We started off at Regency House arcade in Valletta selling Hi Fi, and over the years, we then started also diverting to Rock Music and merchandise. Further to that, we then closed the shop and opened a new shop ‘The Rock Shop’ on Old Theatre Street focusing only on Rock. It was enough to keep the business going.

Storm Records

Another brave move was the setting up of Strom Records, with the aim of giving local bands a chance to achieve local and international success and recognition. When did the venture start and what did it entail to start record company?

We started ‘Storm Records in the mid 90’s. At the time I also had a recording studio. Through ‘Storm Records’ we also managed a few local bands and helped promote their music overseas, on the other hand, through the recording studio, we recorded various local bands, ‘Storm Records’ eventually produced and released a few albums and some compilations with a selection of Maltese bands.

In 1995 Storm Records released several compilations featuring the cream of Maltese rock/metal talents. “Eruption” and “The Storm has begun”, in my opinion still stand the test of time and stand as witness to the bubbling talent in the 90’s.

Eruption featured bands on the hard rock side and included the bands Cry (Permanent High), Limestone Kick (Lola), Blade (Faith), Nightwing (Inferno), Brainstorm (One Eighty Seconds), Different Light (In The Grey), Purple Haze (Helping Hand) and Fatal Aggression (Eternal Sleep).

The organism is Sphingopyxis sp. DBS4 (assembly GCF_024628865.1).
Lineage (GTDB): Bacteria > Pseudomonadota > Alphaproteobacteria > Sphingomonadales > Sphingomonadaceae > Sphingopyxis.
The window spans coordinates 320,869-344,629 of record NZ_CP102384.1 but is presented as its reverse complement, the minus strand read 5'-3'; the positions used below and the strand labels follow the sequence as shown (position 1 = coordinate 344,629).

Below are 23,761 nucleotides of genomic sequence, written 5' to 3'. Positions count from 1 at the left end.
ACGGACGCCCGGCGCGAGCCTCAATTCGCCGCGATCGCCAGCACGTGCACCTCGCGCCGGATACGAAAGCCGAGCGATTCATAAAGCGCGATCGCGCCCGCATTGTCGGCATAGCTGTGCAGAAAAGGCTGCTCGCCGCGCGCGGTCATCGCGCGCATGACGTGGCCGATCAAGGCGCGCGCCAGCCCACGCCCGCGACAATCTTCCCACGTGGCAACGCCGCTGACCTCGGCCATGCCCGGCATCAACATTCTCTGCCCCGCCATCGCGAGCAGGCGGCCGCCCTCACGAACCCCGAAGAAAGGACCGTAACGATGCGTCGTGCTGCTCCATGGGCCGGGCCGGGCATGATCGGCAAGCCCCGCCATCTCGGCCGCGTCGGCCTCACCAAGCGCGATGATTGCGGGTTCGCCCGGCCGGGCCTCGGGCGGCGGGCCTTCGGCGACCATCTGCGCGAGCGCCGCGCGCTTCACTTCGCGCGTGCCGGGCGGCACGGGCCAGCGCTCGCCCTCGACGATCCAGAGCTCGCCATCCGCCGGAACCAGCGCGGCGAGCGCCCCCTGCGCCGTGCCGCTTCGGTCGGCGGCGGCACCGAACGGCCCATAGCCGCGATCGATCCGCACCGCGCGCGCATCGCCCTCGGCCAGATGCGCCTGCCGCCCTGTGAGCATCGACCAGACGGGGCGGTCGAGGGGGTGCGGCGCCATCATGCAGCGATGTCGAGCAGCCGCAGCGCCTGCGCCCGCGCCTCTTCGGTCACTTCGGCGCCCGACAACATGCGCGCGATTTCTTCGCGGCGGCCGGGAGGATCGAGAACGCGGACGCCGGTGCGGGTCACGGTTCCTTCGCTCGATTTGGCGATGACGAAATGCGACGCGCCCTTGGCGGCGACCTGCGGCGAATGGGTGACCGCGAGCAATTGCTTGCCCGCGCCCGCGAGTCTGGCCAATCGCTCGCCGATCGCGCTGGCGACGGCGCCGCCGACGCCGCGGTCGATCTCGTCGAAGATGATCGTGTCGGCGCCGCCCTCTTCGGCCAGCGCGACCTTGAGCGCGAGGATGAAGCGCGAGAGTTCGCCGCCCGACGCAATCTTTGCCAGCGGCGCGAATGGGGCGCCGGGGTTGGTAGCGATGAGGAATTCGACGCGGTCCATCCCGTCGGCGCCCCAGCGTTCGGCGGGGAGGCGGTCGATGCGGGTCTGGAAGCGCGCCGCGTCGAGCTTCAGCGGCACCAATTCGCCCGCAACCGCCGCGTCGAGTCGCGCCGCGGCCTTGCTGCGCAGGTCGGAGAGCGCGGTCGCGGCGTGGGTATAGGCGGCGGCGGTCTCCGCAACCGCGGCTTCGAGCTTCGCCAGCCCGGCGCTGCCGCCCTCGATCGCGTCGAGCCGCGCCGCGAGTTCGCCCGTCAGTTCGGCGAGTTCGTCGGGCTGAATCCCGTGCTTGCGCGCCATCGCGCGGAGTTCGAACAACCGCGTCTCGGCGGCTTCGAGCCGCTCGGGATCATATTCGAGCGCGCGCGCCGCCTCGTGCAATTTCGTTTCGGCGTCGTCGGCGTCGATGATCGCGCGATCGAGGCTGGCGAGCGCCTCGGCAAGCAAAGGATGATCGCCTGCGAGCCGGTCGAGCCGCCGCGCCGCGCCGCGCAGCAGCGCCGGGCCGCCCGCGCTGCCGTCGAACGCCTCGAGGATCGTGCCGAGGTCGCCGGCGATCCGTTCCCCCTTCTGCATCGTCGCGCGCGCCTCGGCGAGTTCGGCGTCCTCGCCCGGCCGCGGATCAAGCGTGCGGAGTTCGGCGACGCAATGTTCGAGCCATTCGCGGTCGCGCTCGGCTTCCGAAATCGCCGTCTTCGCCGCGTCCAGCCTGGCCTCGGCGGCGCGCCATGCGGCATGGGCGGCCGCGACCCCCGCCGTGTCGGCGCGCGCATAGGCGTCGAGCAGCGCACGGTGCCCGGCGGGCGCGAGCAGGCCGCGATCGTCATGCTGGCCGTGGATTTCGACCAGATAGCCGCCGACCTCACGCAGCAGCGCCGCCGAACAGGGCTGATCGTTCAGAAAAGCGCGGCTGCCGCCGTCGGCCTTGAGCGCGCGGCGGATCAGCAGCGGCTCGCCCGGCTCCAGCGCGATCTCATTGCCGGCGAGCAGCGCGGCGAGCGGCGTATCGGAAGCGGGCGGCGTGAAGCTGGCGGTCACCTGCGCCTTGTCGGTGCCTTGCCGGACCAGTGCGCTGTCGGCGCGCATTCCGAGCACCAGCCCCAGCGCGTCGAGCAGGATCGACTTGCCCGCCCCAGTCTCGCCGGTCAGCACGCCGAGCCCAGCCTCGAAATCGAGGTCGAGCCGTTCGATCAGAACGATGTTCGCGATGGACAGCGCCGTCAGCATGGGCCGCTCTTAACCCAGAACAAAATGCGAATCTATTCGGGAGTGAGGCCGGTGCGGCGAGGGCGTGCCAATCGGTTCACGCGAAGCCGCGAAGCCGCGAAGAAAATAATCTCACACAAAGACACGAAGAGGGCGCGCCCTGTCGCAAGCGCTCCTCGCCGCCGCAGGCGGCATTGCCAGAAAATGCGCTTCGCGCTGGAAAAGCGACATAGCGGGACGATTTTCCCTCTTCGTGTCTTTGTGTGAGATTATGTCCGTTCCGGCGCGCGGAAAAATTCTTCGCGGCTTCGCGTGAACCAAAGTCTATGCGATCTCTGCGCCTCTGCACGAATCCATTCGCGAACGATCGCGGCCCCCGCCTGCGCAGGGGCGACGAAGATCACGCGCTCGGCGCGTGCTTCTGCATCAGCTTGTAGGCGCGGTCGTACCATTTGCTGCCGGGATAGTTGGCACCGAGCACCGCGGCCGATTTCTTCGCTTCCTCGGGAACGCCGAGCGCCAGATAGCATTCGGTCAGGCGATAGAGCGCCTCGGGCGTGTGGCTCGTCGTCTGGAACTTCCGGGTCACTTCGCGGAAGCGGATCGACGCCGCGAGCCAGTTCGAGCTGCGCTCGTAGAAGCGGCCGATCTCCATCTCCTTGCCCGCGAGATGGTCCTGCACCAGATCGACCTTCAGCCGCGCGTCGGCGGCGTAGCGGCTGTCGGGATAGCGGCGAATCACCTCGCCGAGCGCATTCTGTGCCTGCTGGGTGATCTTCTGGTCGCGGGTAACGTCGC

The storm has begun leaned more on the heavier side and included Norm Rejection (Trance Upon the Chessboard), Trial By Fate (Once Upon a Time), Beheaded (Vae Victus), Forsaken (Moon Dancer), Sanity (The Insane’s Tale), Masada (Redemption), Orbus Vitae (Lament of the Disturbed) and Amentia (Charms of Mysticism).

These were followed by another two compilations in 1996. “The Core of Creation” featuring Thera (Sin or Die), Dirt (Fresh Blood), Obscurity (Obscurity), Sceptocrypt (Oratorio Mortem), No Name Yet (In Your Face), Norm Rejection (Where’s the green?), Subtraction (Humanity Undone), Mystic Pearl (Let the Leaders Fight) and Victims of Creation (Lotions and Potions).

“Illusions” included Jane Air (Act), The Koyl (Come), Juicy Affair (Lady), Wex (Damn), Grip (One Life), Dreamscape (The Fall), Wildflower (Love & Reality), Rubber Souls (Before I forget), Purple Haze (No More), Brainstorm (Mushroom) and Storm (Hard Dreams).

It must have been quite a feat to coordinate all the bands and a lot of sleepless nights till the final product hit the shelves. What do you cherish most from this experience?